Liz Truss’s big gamble is to put clear blue water between the Conservatives and Labour. It is a big gamble, says Paul Montague-Smith, one that could fail spectacularly.
The markets have spoken. Rishi Sunak should have become Prime Minister. But politics is politics, where telling people what they don’t want to hear usually leads to losing.
The siren narrative of Liz Truss throughout the leadership contest was that the Treasury bean counters and their economic orthodoxy needed to be overturned and that tax cuts would drive growth, without stoking inflation.
The political plan was to create ‘clear blue water’ between the Conservatives and Labour. To turn the Tory party back into being a Tory party, for it was politically unsustainable for the party of low taxes to preside over the highest tax burden for 70 years and they would be hammered at the polls if nothing changed.
Politics had coalesced around the middle ground for too long ever since the fall of Thatcher – more moderate one-nationism under Major, third-way social democracy under Blair and Brown, hug a hoodie social liberalism under Cameron and Osborne, caution under May and finally big-spending levelling-up boosterism under Johnson.
Most of the Tory membership lapped up the Truss storyline.
They didn’t want to hear Rishi Sunak’s argument that tax cuts would add to inflation, raise borrowing costs and lead to a crash in voter support.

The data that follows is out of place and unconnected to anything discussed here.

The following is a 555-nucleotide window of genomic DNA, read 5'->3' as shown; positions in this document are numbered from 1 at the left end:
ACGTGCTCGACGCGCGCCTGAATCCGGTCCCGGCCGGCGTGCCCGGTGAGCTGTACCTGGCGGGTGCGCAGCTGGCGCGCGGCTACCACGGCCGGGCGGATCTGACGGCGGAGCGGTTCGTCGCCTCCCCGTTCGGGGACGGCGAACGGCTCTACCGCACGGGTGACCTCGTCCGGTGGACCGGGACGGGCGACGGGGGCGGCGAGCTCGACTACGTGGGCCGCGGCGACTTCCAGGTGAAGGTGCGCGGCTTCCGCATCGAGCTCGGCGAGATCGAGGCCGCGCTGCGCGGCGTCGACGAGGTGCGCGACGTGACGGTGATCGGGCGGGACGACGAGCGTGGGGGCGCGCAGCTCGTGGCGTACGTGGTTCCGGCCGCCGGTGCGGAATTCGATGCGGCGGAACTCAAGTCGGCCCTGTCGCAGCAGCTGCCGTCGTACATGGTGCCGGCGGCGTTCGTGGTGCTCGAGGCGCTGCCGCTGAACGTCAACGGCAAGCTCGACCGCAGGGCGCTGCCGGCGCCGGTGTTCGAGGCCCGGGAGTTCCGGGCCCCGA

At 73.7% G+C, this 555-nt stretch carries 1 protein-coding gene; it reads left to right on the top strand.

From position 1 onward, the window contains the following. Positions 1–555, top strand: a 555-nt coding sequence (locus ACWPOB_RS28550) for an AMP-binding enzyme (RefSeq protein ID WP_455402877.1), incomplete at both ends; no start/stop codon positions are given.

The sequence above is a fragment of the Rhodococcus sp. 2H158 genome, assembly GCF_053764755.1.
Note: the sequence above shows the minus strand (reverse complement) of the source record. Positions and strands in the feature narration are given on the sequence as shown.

In rapidly creating clear blue water the new Prime Minister and Chancellor now look to be far offshore, at the mercy of forces they can’t control.
In overturning ‘the orthodoxy’, they have potentially severely damaged the Tories’ reputation for economic competence. Tax cuts to spur growth are Tory bread and butter.
Borrowing to fund them is not. The economic adrenaline shot has been interpreted as being at odds with the Bank of England’s duty to control inflation.
Compounded by there being no accompanying analysis by the Office for Budget Responsibility – or any narrative on how the Government would meet or even flex its fiscal rules – and then compounded further by the Chancellor doubling down and signalling more tax cuts are to come, the markets gave their verdict.
So, government borrowing costs have been rising, interest rates are expected to need to be 6% or more next year to bring inflation towards target (up from 0.25% in January) and the latest opinion poll shows Labour leading by a margin in the ballpark of Tony Blair’s before the 1997 general election.
Keir Starmer is also narrowly leading Liz Truss on who would be the best Prime Minister. No wonder the Labour leadership and the architects of New Labour, like Peter Mandelson, are so chirpy and confident at the party conference in Liverpool.
If politics is once again ‘about the economy, stupid’, the tide seems to be turning in their favour.
Their conference couldn’t have had a better backdrop, while Sir Keir’s moving of the party back towards the centre ground progresses.
Boris Johnson was a high-stakes political gambler. Liz Truss and Kwasi Kwarteng have now taken a big bet on our behalves too. Perhaps what some have dubbed the ‘Kami-Kwasi’ budget will turn out to be economically and politically on-point.
Perhaps markets will settle down, will be willing to wait for the Bank of England’s next interest setting meeting and the Chancellor’s Medium Term Fiscal Plan in November.
So far, though, they appear nervous and unconvinced the gamble will pay off.